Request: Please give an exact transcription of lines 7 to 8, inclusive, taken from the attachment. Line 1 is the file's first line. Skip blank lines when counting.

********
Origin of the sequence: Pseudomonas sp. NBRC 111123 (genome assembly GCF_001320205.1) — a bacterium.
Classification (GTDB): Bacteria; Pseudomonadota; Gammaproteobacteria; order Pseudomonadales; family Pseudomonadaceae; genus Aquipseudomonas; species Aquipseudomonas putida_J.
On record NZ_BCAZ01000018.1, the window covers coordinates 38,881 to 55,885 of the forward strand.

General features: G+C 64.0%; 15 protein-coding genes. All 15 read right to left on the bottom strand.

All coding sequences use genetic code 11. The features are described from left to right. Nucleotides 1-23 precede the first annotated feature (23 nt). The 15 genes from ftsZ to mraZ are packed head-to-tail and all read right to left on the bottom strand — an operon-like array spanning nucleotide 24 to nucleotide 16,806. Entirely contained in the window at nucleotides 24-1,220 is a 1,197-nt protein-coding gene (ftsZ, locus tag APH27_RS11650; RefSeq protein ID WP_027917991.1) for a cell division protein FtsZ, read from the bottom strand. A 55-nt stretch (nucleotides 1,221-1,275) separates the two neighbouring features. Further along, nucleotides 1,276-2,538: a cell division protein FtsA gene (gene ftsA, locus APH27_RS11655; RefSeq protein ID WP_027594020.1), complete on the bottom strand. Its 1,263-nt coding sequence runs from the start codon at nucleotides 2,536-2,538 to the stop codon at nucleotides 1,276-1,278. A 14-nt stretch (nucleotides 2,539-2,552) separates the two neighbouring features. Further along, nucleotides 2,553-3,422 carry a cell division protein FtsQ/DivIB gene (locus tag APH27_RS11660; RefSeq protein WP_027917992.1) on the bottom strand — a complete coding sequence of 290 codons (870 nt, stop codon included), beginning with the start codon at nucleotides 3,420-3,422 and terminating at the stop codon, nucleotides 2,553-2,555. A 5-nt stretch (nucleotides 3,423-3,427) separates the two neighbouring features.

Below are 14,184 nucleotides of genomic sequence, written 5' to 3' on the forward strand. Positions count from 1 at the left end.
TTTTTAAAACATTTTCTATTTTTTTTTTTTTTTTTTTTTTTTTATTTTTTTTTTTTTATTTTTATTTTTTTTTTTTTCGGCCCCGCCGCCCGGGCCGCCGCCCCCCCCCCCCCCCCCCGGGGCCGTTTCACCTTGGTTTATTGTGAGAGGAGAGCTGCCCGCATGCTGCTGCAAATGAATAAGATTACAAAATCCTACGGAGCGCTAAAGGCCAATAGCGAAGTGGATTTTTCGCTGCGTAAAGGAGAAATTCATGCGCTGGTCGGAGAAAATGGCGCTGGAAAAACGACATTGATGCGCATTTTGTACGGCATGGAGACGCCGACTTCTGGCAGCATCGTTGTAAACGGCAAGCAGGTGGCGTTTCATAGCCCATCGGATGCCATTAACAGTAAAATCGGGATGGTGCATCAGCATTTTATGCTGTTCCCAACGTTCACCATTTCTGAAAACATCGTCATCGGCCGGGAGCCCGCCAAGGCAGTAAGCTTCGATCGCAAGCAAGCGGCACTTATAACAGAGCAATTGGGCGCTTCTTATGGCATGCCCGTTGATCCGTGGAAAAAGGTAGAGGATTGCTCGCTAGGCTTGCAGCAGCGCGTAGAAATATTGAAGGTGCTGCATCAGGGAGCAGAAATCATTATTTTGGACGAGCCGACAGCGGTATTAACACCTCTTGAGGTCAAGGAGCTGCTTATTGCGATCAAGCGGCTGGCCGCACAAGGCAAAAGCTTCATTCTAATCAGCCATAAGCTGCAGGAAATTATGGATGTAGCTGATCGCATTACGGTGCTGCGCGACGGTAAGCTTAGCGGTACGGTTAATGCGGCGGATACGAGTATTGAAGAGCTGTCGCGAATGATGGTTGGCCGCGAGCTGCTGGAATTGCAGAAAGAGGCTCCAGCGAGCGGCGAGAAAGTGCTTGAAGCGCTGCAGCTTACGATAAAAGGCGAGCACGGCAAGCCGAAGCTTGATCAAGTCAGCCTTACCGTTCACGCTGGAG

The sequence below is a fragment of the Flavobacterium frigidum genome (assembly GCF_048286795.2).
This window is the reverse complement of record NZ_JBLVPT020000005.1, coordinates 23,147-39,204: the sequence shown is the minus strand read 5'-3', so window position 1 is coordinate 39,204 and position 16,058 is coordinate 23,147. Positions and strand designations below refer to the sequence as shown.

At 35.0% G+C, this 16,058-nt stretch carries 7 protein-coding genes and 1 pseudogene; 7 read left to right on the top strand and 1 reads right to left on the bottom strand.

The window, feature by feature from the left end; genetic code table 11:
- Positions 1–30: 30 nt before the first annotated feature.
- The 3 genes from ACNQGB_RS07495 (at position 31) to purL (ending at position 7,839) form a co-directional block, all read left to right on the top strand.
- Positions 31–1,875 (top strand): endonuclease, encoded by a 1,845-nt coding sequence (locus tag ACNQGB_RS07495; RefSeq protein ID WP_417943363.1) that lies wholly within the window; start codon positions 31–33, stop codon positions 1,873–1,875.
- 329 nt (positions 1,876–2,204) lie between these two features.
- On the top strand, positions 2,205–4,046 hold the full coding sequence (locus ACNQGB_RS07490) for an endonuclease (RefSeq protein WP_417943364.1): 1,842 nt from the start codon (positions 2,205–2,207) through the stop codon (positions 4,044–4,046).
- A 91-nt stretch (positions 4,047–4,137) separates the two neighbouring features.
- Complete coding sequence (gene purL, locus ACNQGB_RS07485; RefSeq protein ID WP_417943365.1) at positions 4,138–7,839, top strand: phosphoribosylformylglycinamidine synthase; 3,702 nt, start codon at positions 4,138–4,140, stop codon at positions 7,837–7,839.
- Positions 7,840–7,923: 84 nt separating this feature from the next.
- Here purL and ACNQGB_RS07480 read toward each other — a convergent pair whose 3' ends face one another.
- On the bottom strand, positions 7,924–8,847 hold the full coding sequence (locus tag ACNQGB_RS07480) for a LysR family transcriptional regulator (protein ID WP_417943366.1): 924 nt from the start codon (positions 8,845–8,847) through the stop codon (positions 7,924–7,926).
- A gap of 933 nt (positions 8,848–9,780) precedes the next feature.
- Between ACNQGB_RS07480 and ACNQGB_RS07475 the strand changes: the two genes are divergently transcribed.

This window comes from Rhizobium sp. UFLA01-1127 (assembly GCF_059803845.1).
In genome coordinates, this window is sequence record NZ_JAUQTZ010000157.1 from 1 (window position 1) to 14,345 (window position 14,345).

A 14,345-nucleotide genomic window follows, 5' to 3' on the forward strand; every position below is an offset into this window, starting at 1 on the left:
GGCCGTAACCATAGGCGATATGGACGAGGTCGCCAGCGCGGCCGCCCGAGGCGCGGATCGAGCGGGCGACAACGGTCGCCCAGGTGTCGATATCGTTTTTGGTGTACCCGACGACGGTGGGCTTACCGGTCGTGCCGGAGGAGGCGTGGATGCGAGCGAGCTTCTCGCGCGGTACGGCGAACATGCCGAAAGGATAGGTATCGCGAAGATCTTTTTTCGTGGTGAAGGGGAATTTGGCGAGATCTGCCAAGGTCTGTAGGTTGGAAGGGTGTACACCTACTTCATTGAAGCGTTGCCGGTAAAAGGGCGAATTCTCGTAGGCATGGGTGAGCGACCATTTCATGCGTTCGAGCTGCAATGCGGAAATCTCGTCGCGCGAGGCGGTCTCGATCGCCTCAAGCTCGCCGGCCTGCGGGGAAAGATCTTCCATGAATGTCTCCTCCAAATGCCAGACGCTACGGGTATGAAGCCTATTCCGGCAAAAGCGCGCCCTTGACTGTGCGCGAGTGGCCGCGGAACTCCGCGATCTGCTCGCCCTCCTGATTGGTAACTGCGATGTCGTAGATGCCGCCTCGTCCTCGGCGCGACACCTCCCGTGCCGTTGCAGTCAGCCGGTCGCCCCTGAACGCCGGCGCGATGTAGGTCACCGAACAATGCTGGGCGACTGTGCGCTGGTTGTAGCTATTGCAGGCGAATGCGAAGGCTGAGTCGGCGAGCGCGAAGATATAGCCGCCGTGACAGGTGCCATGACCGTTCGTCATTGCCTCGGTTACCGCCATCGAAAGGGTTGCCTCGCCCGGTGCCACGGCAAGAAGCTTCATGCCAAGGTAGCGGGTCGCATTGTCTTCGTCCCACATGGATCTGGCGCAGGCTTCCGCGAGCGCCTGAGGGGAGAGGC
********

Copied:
TTTTTAAAACATTTTCTATTTTTTTTTTTTTTTTTTTTTTTTTATTTTTTTTTTTTTATTTTTATTTTTTTTTTTTTCGGCCCCGCCGCCCGGGCCGCCGCCCCCCCCCCCCCCCCCCGGGGCCGTTTCACCTTGGTTTATTGTGAGAGGAGAGCTGCCCGCATGCTGCTGCAAATGAATAAGATTACAAAATCCTACGGAGCGCTAAAGGCCAATAGCGAAGTGGATTTTTCGCTGCGTAAAGGAGAAATTCATGCGCTGGTCGGAGAAAATGGCGCTGGAAAAACGACATTGATGCGCATTTTGTACGGCATGGAGACGCCGACTTCTGGCAGCATCGTTGTAAACGGCAAGCAGGTGGCGTTTCATAGCCCATCGGATGCCATTAACAGTAAAATCGGGATGGTGCATCAGCATTTTATGCTGTTCCCAACGTTCACCATTTCTGAAAACATCGTCATCGGCCGGGAGCCCGCCAAGGCAGTAAGCTTCGATCGCAAGCAAGCGGCACTTATAACAGAGCAATTGGGCGCTTCTTATGGCATGCCCGTTGATCCGTGGAAAAAGGTAGAGGATTGCTCGCTAGGCTTGCAGCAGCGCGTAGAAATATTGAAGGTGCTGCATCAGGGAGCAGAAATCATTATTTTGGACGAGCCGACAGCGGTATTAACACCTCTTGAGGTCAAGGAGCTGCTTATTGCGATCAAGCGGCTGGCCGCACAAGGCAAAAGCTTCATTCTAATCAGCCATAAGCTGCAGGAAATTATGGATGTAGCTGATCGCATTACGGTGCTGCGCGACGGTAAGCTTAGCGGTACGGTTAATGCGGCGGATACGAGTATTGAAGAGCTGTCGCGAATGATGGTTGGCCGCGAGCTGCTGGAATTGCAGAAAGAGGCTCCAGCGAGCGGCGAGAAAGTGCTTGAAGCGCTGCAGCTTACGATAAAAGGCGAGCACGGCAAGCCGAAGCTTGATCAAGTCAGCCTTACCGTTCACGCTGGAG

The sequence below is a fragment of the Flavobacterium frigidum genome (assembly GCF_048286795.2).